A first embodiment is illustrated in FIG. 5. A filtering element in the form of a liquid crystal (LC) cell 31 is arranged in the light path between the lamp and the projection of the image, in this case behind the projection lens 11. The LC cell is controlled by a drive voltage 32, which is synchronized with the lamp current 20 by means of a synchronization unit 33. In other words, the synchronization unit 33 is connected to the lamp driver 12 and to the LC cell 31.

The synchronization unit 33 is adapted to control the LC cell in such a way that the variable transmission, which is a function of the voltage 32, is decreased when a stabilization pulse 21 occurs in the lamp current 20, and a peak occurs in the lamp flux 22. The decrease in transmission is adapted to compensate for the increase in intensity present during the peak, and, as a result, the peak is cancelled and not visible in the projected image. This leads to a constant intensity in the projected image, and interference patterns are avoided.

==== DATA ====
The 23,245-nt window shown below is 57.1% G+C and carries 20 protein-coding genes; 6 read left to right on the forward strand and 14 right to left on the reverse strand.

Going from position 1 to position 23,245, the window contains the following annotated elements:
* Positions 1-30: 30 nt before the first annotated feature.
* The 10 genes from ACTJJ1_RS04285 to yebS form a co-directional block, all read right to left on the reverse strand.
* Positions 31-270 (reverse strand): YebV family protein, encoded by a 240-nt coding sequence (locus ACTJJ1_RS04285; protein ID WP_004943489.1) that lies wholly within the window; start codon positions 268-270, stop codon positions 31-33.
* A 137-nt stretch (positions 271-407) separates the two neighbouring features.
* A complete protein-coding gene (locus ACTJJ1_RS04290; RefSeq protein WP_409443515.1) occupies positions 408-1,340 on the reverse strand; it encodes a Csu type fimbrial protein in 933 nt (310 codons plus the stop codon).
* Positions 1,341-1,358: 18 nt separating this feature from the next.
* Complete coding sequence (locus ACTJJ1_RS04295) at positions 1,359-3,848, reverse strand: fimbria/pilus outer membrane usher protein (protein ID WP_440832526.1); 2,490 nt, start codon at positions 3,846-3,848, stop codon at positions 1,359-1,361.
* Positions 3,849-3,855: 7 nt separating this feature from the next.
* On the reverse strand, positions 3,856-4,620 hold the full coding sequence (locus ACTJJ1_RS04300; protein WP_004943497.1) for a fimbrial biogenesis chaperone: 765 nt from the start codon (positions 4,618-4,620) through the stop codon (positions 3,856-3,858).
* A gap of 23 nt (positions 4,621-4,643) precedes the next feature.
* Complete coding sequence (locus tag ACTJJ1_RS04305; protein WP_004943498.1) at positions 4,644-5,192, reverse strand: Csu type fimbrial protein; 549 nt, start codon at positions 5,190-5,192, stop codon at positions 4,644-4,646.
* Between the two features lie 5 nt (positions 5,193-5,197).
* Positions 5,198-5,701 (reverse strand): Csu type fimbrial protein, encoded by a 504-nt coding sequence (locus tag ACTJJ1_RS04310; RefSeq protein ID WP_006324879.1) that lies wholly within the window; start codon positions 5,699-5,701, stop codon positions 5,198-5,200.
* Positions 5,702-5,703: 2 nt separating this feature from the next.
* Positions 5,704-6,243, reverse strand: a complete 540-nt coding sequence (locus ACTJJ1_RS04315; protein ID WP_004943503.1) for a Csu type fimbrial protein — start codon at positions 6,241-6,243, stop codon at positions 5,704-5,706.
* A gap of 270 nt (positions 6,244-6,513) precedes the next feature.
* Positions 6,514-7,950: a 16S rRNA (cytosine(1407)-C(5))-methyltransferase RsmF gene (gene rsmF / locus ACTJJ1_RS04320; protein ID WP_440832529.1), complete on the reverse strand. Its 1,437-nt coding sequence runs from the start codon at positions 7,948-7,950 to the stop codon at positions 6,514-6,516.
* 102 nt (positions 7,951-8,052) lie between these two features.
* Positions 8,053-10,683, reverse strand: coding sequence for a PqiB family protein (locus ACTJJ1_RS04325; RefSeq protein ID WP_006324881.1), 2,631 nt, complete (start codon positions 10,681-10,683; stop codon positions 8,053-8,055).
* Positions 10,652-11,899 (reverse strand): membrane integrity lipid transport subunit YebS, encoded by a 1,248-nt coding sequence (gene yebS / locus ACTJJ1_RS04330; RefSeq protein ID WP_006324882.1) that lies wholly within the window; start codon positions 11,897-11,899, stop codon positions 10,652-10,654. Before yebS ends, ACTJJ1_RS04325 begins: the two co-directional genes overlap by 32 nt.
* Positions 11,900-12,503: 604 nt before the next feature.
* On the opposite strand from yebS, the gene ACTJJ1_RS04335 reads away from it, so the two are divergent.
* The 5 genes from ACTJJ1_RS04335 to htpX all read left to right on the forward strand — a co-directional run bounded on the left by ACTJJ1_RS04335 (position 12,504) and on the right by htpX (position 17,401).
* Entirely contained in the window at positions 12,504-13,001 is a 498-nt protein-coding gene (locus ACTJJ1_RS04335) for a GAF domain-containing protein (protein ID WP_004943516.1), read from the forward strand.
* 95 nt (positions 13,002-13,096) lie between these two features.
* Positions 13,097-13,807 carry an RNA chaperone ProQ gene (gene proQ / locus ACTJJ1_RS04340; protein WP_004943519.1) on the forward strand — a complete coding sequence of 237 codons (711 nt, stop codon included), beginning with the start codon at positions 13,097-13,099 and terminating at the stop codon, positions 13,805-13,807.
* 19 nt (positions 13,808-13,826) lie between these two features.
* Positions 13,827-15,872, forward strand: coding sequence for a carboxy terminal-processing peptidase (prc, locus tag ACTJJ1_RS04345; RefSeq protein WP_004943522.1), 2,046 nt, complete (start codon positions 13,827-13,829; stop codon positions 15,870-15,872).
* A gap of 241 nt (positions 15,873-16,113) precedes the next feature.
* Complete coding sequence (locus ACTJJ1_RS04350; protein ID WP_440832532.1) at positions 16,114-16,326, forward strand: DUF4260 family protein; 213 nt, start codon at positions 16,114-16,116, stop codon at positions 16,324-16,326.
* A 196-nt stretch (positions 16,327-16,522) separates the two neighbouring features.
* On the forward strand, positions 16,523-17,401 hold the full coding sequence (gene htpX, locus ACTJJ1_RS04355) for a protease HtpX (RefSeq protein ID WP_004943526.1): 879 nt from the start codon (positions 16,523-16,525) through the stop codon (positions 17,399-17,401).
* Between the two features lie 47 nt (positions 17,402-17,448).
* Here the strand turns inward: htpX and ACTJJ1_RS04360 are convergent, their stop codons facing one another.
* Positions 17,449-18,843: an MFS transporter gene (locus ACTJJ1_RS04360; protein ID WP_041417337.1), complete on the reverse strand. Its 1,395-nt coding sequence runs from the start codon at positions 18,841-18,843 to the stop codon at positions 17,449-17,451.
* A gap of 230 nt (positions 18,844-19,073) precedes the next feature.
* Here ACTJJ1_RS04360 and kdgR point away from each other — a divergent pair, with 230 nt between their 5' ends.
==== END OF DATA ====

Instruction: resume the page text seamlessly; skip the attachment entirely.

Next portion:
A second embodiment is illustrated in FIGS. 6 and 7. In this case, the filtering element is a rotating disc 41, made of a transparent material and having a neutral density grey filter 42 patterned onto its surface. Here, the disc 41 precedes the colour scanner mirrors 6, but another location may also be found to be advantageous. As is shown in FIG. 7, the filter field 42 may be a sector of the disc 41, but may also comprise two or more sectors and/or have a different shape.

A synchronization unit 43 is connected to the lamp driver 12 and to a disc controller 44. The synchronization unit 43 is adapted to control the disc controller 44 to rotate the disc 42 with a phase and frequency such that the shaded filter field 42 passes the light path when a peak occurs in the lamp flux 22. Furthermore, the transmission of the shaded field 43 is adapted to compensate the increase in light intensity present during the peak, and, as a result, the peak is cancelled and not visible in the projected image.